E-commerce is one of the hot new spaces in which Vietnamese startups want to compete. But is it really a lucrative market? I sat down with a source in the growing e-commerce market in Vietnam from a banker’s perspective.
The e-commerce market for 2011 was worth roughly $300 million. By September 2012, the market hit about $456 million, and conservative estimates put it at well over $500 million by the end of this year. That’s a 60 percent increase. This year, in comparison to the GDP of Vietnam at $320 billion e-commerce is barely noticeable. But by 2015 this number is estimated to hit $2.5 billion. That’s a sizable market.
Despite these favorable numbers, e-commerce in Vietnam faces some serious barriers. One is that the country is still a cash economy. Customers have not developed the habit of using credit cards and merchants don’t encourage it. Merchants, who employ accountants, cashiers, and safe deposit boxes are estimated to spend 5.6 percent on financial operations, but are hesitant to spend the two percent fee for getting money from a credit card. If merchants don’t encourage credit card behavior, why would customers follow? The thinking is, “if I accept payment in cash, than I get 100 percent.” They forget their operational costs.
Another barrier is related to age. Although the internet population in Vietnam is at 31 million, most of those are young people. They are in school, starting their careers, or in mid-career. Their salary is either low or non-existent. On the other hand, the older population does have money to spend, but isn’t online.
The final major barrier is a fundamental skepticism about digital content. Vietnamese consumers want to touch the clothing they will wear. They want to feel the texture of the cloth. They want to hold electronics in their hands and see how well it works. Vietnamese wives are at the heart of the shopping decisions in a family, and they are going to be very careful about major purchases like electronics as well as things like clothing. Making those choices online doesn’t give customers enough data to make what they feel is an informed decision.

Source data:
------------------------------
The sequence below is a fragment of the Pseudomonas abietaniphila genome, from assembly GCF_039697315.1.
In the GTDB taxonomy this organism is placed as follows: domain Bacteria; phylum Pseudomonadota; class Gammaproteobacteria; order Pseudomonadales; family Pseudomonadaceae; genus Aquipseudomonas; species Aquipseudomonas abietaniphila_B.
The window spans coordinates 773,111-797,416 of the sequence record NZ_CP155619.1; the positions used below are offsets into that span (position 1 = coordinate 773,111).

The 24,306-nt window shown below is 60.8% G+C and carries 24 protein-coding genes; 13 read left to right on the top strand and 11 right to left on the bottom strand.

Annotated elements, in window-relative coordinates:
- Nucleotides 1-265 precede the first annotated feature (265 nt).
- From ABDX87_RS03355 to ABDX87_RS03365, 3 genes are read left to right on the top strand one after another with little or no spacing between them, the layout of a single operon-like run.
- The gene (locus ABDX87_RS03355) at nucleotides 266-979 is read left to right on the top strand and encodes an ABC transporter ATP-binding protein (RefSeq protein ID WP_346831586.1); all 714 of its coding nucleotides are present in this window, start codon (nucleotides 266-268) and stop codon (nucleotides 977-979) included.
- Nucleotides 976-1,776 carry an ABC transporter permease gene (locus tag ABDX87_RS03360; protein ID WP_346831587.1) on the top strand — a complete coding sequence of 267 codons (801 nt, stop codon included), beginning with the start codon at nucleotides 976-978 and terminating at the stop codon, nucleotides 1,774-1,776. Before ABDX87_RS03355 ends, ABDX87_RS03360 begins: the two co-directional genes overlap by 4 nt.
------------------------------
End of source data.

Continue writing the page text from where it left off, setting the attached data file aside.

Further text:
If these three obstacles did not exist (i.e. if credit cards were ubiquitous, if the youth had money, and if customers trusted internet content) we’d be looking at Vietnam 2022, not 2012. To me, the barriers above paint a difficult picture for startups getting into e-commerce. The value they create will have to outweigh the cultural and infrastructural barriers that create friction for the customer experience. A good example of e-commerce done in a way which adds value is Qwertee from the United Kingdom, which has leveraged social media, artists, and consumers into a unified e-commerce experience. Currently, in the e-commerce market, models like this have not taken off.
Making credit cards into a widespread habit and making it easier to pay online would significantly shift the market and open up many dormant opportunities like web services, apps, freemium models, and many other services that people haven’t imagined yet.
In 2015, we’ll look back on this period as just the beginning of a long path to e-commerce in Vietnam.
[UPDATE on Dec. 14th: Our source requested that his name be removed from the article]